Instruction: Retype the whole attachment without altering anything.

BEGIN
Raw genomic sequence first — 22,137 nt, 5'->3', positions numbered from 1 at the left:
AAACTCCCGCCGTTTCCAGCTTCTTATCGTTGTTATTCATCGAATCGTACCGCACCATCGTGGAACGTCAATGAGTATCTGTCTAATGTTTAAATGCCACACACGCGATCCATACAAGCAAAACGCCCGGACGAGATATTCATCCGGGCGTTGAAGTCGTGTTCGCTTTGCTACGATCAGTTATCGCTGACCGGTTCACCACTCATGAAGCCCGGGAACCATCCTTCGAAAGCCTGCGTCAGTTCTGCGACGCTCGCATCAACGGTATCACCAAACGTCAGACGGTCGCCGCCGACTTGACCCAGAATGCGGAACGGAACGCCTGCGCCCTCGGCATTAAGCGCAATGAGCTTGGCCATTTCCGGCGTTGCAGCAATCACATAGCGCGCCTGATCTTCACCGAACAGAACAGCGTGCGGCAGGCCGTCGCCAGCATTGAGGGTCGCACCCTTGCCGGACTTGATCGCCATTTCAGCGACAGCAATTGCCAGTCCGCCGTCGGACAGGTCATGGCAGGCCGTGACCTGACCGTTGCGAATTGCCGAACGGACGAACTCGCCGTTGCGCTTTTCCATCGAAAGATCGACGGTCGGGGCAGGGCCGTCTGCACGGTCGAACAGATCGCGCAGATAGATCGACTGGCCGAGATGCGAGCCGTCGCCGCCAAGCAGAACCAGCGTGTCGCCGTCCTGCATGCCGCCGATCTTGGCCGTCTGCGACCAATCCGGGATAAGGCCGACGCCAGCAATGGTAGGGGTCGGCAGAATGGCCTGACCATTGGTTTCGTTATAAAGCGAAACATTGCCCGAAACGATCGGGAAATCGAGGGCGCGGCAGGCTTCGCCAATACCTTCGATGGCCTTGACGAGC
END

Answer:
Raw genomic sequence first — 22,137 nt, 5'->3', positions numbered from 1 at the left:
AAACTCCCGCCGTTTCCAGCTTCTTATCGTTGTTATTCATCGAATCGTACCGCACCATCGTGGAACGTCAATGAGTATCTGTCTAATGTTTAAATGCCACACACGCGATCCATACAAGCAAAACGCCCGGACGAGATATTCATCCGGGCGTTGAAGTCGTGTTCGCTTTGCTACGATCAGTTATCGCTGACCGGTTCACCACTCATGAAGCCCGGGAACCATCCTTCGAAAGCCTGCGTCAGTTCTGCGACGCTCGCATCAACGGTATCACCAAACGTCAGACGGTCGCCGCCGACTTGACCCAGAATGCGGAACGGAACGCCTGCGCCCTCGGCATTAAGCGCAATGAGCTTGGCCATTTCCGGCGTTGCAGCAATCACATAGCGCGCCTGATCTTCACCGAACAGAACAGCGTGCGGCAGGCCGTCGCCAGCATTGAGGGTCGCACCCTTGCCGGACTTGATCGCCATTTCAGCGACAGCAATTGCCAGTCCGCCGTCGGACAGGTCATGGCAGGCCGTGACCTGACCGTTGCGAATTGCCGAACGGACGAACTCGCCGTTGCGCTTTTCCATCGAAAGATCGACGGTCGGGGCAGGGCCGTCTGCACGGTCGAACAGATCGCGCAGATAGATCGACTGGCCGAGATGCGAGCCGTCGCCGCCAAGCAGAACCAGCGTGTCGCCGTCCTGCATGCCGCCGATCTTGGCCGTCTGCGACCAATCCGGGATAAGGCCGACGCCAGCAATGGTAGGGGTCGGCAGAATGGCCTGACCATTGGTTTCGTTATAAAGCGAAACATTGCCCGAAACGATCGGGAAATCGAGGGCGCGGCAGGCTTCGCCAATACCTTCGATGGCCTTGACGAGC